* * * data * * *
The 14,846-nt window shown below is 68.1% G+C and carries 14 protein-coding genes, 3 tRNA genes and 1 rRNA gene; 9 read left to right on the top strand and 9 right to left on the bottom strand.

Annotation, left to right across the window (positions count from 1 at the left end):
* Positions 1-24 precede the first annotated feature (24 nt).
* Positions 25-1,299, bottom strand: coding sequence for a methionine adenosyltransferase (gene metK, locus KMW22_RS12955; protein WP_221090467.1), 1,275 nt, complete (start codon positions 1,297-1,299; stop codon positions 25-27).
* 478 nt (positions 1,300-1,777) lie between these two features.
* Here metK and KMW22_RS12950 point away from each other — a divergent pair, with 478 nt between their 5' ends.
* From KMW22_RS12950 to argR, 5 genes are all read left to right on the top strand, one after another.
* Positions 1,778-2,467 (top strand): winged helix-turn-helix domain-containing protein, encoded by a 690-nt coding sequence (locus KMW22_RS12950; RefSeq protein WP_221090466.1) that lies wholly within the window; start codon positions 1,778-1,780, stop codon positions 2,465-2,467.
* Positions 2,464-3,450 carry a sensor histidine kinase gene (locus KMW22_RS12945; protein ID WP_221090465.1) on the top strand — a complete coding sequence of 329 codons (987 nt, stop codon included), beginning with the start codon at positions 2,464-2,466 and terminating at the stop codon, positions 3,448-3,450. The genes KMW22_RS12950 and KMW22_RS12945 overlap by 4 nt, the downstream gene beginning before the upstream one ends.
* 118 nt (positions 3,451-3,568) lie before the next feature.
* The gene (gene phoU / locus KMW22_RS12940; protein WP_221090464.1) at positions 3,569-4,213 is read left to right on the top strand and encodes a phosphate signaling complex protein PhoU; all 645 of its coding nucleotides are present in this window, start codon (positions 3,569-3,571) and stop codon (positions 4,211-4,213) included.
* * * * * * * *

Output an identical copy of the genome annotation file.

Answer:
The 14,846-nt window shown below is 68.1% G+C and carries 14 protein-coding genes, 3 tRNA genes and 1 rRNA gene; 9 read left to right on the top strand and 9 right to left on the bottom strand.

Annotation, left to right across the window (positions count from 1 at the left end):
* Positions 1-24 precede the first annotated feature (24 nt).
* Positions 25-1,299, bottom strand: coding sequence for a methionine adenosyltransferase (gene metK, locus KMW22_RS12955; protein WP_221090467.1), 1,275 nt, complete (start codon positions 1,297-1,299; stop codon positions 25-27).
* 478 nt (positions 1,300-1,777) lie between these two features.
* Here metK and KMW22_RS12950 point away from each other — a divergent pair, with 478 nt between their 5' ends.
* From KMW22_RS12950 to argR, 5 genes are all read left to right on the top strand, one after another.
* Positions 1,778-2,467 (top strand): winged helix-turn-helix domain-containing protein, encoded by a 690-nt coding sequence (locus KMW22_RS12950; RefSeq protein WP_221090466.1) that lies wholly within the window; start codon positions 1,778-1,780, stop codon positions 2,465-2,467.
* Positions 2,464-3,450 carry a sensor histidine kinase gene (locus KMW22_RS12945; protein ID WP_221090465.1) on the top strand — a complete coding sequence of 329 codons (987 nt, stop codon included), beginning with the start codon at positions 2,464-2,466 and terminating at the stop codon, positions 3,448-3,450. The genes KMW22_RS12950 and KMW22_RS12945 overlap by 4 nt, the downstream gene beginning before the upstream one ends.
* 118 nt (positions 3,451-3,568) lie before the next feature.
* The gene (gene phoU / locus KMW22_RS12940; protein WP_221090464.1) at positions 3,569-4,213 is read left to right on the top strand and encodes a phosphate signaling complex protein PhoU; all 645 of its coding nucleotides are present in this window, start codon (positions 3,569-3,571) and stop codon (positions 4,211-4,213) included.